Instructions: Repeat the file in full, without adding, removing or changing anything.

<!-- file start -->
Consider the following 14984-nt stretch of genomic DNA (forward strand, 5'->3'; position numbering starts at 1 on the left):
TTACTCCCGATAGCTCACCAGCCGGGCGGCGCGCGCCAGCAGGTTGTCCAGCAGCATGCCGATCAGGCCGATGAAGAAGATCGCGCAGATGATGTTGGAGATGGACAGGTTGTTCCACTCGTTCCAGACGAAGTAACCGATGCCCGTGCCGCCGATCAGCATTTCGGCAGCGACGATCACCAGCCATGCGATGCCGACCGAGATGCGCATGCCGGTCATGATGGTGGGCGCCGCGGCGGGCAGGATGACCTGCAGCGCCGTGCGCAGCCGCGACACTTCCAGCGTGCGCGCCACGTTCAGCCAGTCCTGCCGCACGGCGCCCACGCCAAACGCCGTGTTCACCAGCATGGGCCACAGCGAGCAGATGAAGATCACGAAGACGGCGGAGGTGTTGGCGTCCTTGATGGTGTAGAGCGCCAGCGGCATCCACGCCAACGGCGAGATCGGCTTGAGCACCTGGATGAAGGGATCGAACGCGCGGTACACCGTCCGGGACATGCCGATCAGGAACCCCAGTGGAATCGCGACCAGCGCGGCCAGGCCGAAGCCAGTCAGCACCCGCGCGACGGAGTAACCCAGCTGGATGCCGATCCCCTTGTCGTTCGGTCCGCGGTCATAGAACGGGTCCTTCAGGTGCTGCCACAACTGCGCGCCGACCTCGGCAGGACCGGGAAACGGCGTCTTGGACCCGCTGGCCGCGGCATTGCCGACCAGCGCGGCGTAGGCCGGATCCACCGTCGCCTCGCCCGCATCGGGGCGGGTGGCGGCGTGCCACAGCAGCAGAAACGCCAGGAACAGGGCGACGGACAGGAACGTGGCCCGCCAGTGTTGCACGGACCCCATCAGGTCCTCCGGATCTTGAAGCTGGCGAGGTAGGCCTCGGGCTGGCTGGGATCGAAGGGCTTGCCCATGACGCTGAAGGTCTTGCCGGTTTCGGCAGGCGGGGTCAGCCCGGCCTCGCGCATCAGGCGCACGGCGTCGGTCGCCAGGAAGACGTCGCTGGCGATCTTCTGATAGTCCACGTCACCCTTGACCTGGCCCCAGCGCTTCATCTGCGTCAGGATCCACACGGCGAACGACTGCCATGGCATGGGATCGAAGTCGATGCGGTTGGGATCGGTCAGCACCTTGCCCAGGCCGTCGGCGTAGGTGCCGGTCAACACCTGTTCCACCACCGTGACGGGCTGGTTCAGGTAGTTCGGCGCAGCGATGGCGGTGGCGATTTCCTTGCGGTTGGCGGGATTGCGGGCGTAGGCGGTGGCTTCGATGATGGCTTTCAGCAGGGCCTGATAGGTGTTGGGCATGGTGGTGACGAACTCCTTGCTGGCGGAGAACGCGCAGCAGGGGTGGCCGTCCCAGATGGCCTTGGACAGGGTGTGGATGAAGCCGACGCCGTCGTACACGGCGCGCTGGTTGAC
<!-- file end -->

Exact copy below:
Consider the following 14984-nt stretch of genomic DNA (forward strand, 5'->3'; position numbering starts at 1 on the left):
TTACTCCCGATAGCTCACCAGCCGGGCGGCGCGCGCCAGCAGGTTGTCCAGCAGCATGCCGATCAGGCCGATGAAGAAGATCGCGCAGATGATGTTGGAGATGGACAGGTTGTTCCACTCGTTCCAGACGAAGTAACCGATGCCCGTGCCGCCGATCAGCATTTCGGCAGCGACGATCACCAGCCATGCGATGCCGACCGAGATGCGCATGCCGGTCATGATGGTGGGCGCCGCGGCGGGCAGGATGACCTGCAGCGCCGTGCGCAGCCGCGACACTTCCAGCGTGCGCGCCACGTTCAGCCAGTCCTGCCGCACGGCGCCCACGCCAAACGCCGTGTTCACCAGCATGGGCCACAGCGAGCAGATGAAGATCACGAAGACGGCGGAGGTGTTGGCGTCCTTGATGGTGTAGAGCGCCAGCGGCATCCACGCCAACGGCGAGATCGGCTTGAGCACCTGGATGAAGGGATCGAACGCGCGGTACACCGTCCGGGACATGCCGATCAGGAACCCCAGTGGAATCGCGACCAGCGCGGCCAGGCCGAAGCCAGTCAGCACCCGCGCGACGGAGTAACCCAGCTGGATGCCGATCCCCTTGTCGTTCGGTCCGCGGTCATAGAACGGGTCCTTCAGGTGCTGCCACAACTGCGCGCCGACCTCGGCAGGACCGGGAAACGGCGTCTTGGACCCGCTGGCCGCGGCATTGCCGACCAGCGCGGCGTAGGCCGGATCCACCGTCGCCTCGCCCGCATCGGGGCGGGTGGCGGCGTGCCACAGCAGCAGAAACGCCAGGAACAGGGCGACGGACAGGAACGTGGCCCGCCAGTGTTGCACGGACCCCATCAGGTCCTCCGGATCTTGAAGCTGGCGAGGTAGGCCTCGGGCTGGCTGGGATCGAAGGGCTTGCCCATGACGCTGAAGGTCTTGCCGGTTTCGGCAGGCGGGGTCAGCCCGGCCTCGCGCATCAGGCGCACGGCGTCGGTCGCCAGGAAGACGTCGCTGGCGATCTTCTGATAGTCCACGTCACCCTTGACCTGGCCCCAGCGCTTCATCTGCGTCAGGATCCACACGGCGAACGACTGCCATGGCATGGGATCGAAGTCGATGCGGTTGGGATCGGTCAGCACCTTGCCCAGGCCGTCGGCGTAGGTGCCGGTCAACACCTGTTCCACCACCGTGACGGGCTGGTTCAGGTAGTTCGGCGCAGCGATGGCGGTGGCGATTTCCTTGCGGTTGGCGGGATTGCGGGCGTAGGCGGTGGCTTCGATGATGGCTTTCAGCAGGGCCTGATAGGTGTTGGGCATGGTGGTGACGAACTCCTTGCTGGCGGAGAACGCGCAGCAGGGGTGGCCGTCCCAGATGGCCTTGGACAGGGTGTGGATGAAGCCGACGCCGTCGTACACGGCGCGCTGGTTGAC